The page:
Empathy helps McDermott achieve a breakthrough when he assumes management of the worst-performing sales territory at Xerox, Puerto Rico. Instead of first imposing his own way of doing things, he first tries to understand the wants and needs of the Xerox sales team in Puerto Rico. He discovers that the sales team doesn’t want more money or incentives to get better. They just want Xerox to reinstate a first-class Christmas party. At first, McDermott is surprised: an office Christmas party is the key to getting an under-achieving sales territory to improve?

But the more he investigates the request, the more he realizes that holding a great party is a must. It turns out that Xerox has demoralized the team by not only scaling back the party, but also expecting the sales territory to contribute to the costs of the party. And to the Puerto Rican team, he learns, a party is more than a fun celebration — it is a time of bonding and sharing with families. So reinstating the party carries more impact and symbolism than might have been expected.

The story has a happy ending: McDermott promises a first-class Christmas party for the Puerto Rico territory, and he also promises the team that it will become the top-performing region. By delivering on the first promise, he shows that he means business about the second one. And the team delivers, going from worst to first in a year.

The lesson of empathy is also applicable to marketing — perhaps more so than any of the three lessons described in this post. Putting yourself in the shoes of your customers and prospects is a simple yet effective way to earn the attention of your audience. Asking “Why should anyone care about what we have to say?” builds loyalty with your audience. Asking, “How can I cram as much of our company’s offerings and products into our new website copy?” prevents you from empathizing with others and wins no one’s interest. Empathy is about your audience, not about you.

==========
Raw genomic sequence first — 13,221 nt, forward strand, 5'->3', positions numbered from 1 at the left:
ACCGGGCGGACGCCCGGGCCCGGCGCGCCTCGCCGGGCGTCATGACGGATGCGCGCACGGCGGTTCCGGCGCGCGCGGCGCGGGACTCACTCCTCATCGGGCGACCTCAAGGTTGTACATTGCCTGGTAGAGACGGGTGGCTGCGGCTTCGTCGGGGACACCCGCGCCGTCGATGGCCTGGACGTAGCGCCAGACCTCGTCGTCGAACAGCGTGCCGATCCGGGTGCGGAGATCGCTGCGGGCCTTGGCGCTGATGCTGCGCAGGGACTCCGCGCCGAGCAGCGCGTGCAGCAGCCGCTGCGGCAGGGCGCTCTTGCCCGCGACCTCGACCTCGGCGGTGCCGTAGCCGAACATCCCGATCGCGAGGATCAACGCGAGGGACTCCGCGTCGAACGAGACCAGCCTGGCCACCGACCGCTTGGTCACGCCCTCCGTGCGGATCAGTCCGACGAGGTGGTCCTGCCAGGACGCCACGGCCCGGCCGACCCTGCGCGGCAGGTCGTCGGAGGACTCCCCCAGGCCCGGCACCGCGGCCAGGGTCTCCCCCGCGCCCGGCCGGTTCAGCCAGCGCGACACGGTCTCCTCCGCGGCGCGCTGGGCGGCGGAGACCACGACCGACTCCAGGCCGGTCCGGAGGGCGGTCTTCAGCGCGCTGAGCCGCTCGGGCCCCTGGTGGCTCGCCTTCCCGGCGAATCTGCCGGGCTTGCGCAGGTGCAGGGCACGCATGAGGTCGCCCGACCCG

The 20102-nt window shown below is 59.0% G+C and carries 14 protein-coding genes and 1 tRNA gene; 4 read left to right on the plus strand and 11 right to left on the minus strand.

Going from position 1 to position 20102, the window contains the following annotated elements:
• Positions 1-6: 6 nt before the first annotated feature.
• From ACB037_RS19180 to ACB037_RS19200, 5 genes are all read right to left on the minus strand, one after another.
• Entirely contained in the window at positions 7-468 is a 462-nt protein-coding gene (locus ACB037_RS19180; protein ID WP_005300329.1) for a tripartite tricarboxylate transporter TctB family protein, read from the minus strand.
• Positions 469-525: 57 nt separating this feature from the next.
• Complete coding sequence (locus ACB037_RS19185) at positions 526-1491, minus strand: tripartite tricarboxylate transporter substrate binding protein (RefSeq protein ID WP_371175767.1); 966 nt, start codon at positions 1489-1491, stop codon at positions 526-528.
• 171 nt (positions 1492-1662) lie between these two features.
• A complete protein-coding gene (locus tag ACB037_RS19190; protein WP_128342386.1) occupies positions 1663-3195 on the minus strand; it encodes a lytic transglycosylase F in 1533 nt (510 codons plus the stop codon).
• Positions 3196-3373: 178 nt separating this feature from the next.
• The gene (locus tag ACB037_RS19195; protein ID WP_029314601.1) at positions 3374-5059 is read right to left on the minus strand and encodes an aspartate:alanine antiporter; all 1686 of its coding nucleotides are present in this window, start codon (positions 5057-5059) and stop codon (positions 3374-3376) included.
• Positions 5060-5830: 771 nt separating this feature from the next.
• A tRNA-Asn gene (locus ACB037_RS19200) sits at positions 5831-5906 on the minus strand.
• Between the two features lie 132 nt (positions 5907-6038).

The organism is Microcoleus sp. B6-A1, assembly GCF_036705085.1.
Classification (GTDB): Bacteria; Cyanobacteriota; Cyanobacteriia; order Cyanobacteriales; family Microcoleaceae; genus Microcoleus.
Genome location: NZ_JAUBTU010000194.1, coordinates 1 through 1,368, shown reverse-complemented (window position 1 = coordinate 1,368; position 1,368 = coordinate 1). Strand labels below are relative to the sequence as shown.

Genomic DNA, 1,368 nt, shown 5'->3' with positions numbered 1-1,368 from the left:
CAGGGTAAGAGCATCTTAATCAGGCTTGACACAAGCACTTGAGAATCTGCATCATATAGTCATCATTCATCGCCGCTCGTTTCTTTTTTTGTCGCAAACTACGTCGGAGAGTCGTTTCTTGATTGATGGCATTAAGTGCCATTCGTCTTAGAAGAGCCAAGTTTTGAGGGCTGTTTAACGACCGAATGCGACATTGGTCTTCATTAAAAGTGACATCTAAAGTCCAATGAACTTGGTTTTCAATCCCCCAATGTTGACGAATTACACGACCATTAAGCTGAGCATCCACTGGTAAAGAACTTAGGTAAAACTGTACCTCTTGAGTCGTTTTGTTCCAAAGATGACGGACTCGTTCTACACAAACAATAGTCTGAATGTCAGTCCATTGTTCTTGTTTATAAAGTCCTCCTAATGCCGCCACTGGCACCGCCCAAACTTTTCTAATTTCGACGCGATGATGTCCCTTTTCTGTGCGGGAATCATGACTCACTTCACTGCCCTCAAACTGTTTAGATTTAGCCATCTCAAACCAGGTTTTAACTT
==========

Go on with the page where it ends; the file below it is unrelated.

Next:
3. Sense and Respond

As he grows into his role as SAP co-CEO (and then sole CEO) at a global level, McDermott consistently asks a question that vexes many executives: we might be doing well today, but are we headed in the right direction? In doing so, McDermott helps SAP stay ahead of the market. For instance, in 2010, he realizes that his customers want better and cheaper access to software without needing to store and maintain software on their own computers. They want cloud computing.

“This proposition was scary for some,” he writes. “But the more I observed the shifting marketplace, the more I believed SAP had no choice but to lean into the cloud. if we ignored it, SAP would not matter tomorrow.”

Thus inspired, McDermott helps lead SAP into an embrace of cloud computing as well as mobile — a strategy that helps SAP adapt to changing customer behaviors.

My favorite part of this passage is the sentence, The proposition was scary for some. Being able look ahead and ask, “What do we need to do to remain competitive tomorrow?” creates discomfort. And when you feel discomfort, you know you are doing what you need to do. When you feel comfortable with the current state of business, you are vulnerable.

An ability to look ahead and change is a hallmark of many leaders and innovators such as Netflix, which is rapidly transforming itself from a movie rental company to a content creator. Sensing and responding also distinguishes a marketing leader from a marketing manager. Marketing managers take direction from leaders and execute. Marketing leaders think beyond click-rates and lead volume and have the courage to ask, “Where is our business headed, and what products and services do we need to make sure we make it?”

A Book for Leaders

Winners Dream is written in a conversational style free of jargon and overcomplicated analyses. McDermott wrote the book with Joanne Gordon, who does an excellent job capturing his storytelling style and expressing his voice. (Check out YouTube for a video of McDermott speaking at an event — this book makes you feel like he’s in the room talking.)

Bill McDermott has not written a book for those who execute. Winners Dream is for leaders.